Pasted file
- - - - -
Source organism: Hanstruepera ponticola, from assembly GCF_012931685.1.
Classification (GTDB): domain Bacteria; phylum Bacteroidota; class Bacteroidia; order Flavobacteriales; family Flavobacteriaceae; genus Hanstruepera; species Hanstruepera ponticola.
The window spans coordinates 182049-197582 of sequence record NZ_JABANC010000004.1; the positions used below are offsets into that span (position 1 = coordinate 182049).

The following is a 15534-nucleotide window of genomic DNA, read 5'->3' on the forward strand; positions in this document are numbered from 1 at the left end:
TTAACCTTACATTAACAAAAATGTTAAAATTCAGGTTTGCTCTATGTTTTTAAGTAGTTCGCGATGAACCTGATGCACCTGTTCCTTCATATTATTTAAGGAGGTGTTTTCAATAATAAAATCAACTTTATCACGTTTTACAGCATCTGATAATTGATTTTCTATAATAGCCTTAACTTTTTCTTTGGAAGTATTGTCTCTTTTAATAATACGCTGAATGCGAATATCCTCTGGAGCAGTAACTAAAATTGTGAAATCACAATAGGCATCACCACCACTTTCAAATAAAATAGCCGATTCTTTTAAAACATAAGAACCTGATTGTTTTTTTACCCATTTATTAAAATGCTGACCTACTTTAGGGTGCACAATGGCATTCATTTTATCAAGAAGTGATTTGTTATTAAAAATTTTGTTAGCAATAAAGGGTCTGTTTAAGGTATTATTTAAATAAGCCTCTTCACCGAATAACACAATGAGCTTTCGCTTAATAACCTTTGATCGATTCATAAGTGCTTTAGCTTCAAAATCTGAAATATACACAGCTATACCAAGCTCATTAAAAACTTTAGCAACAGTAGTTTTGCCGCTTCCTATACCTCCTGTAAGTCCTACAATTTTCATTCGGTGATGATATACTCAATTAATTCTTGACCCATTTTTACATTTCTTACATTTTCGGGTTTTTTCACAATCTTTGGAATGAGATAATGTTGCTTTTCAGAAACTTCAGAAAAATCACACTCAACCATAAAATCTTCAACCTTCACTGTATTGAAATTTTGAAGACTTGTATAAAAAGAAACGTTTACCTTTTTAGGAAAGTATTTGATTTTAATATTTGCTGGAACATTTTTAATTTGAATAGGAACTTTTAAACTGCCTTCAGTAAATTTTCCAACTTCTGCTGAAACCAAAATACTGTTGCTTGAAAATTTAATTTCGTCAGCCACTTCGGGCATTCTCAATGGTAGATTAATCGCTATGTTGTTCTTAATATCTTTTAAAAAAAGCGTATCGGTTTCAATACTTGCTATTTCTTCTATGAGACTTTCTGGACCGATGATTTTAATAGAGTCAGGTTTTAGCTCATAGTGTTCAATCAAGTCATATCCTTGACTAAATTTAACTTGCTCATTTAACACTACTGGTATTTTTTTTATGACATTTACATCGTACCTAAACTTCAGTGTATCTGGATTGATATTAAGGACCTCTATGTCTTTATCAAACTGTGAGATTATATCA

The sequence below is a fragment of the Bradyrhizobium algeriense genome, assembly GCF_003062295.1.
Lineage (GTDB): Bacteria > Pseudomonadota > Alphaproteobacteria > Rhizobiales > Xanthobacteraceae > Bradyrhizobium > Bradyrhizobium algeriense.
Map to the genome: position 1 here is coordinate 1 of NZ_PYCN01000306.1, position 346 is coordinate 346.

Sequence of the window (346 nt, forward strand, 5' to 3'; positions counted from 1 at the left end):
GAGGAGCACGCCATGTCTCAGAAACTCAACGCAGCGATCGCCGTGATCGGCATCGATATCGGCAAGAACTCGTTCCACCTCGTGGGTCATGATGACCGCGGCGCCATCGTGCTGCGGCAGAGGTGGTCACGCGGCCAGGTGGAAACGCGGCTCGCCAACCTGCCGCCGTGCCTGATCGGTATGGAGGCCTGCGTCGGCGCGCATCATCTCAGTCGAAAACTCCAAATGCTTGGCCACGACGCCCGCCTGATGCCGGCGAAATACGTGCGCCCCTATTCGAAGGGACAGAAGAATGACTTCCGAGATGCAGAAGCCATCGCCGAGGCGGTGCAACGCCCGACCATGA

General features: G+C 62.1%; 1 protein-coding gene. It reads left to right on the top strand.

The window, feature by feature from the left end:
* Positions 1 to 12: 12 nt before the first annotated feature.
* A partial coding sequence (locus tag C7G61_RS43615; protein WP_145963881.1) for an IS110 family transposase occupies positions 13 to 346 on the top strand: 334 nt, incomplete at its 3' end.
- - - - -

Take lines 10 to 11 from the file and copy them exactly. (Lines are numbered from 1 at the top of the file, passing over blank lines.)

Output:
GAGGAGCACGCCATGTCTCAGAAACTCAACGCAGCGATCGCCGTGATCGGCATCGATATCGGCAAGAACTCGTTCCACCTCGTGGGTCATGATGACCGCGGCGCCATCGTGCTGCGGCAGAGGTGGTCACGCGGCCAGGTGGAAACGCGGCTCGCCAACCTGCCGCCGTGCCTGATCGGTATGGAGGCCTGCGTCGGCGCGCATCATCTCAGTCGAAAACTCCAAATGCTTGGCCACGACGCCCGCCTGATGCCGGCGAAATACGTGCGCCCCTATTCGAAGGGACAGAAGAATGACTTCCGAGATGCAGAAGCCATCGCCGAGGCGGTGCAACGCCCGACCATGA

General features: G+C 62.1%; 1 protein-coding gene. It reads left to right on the top strand.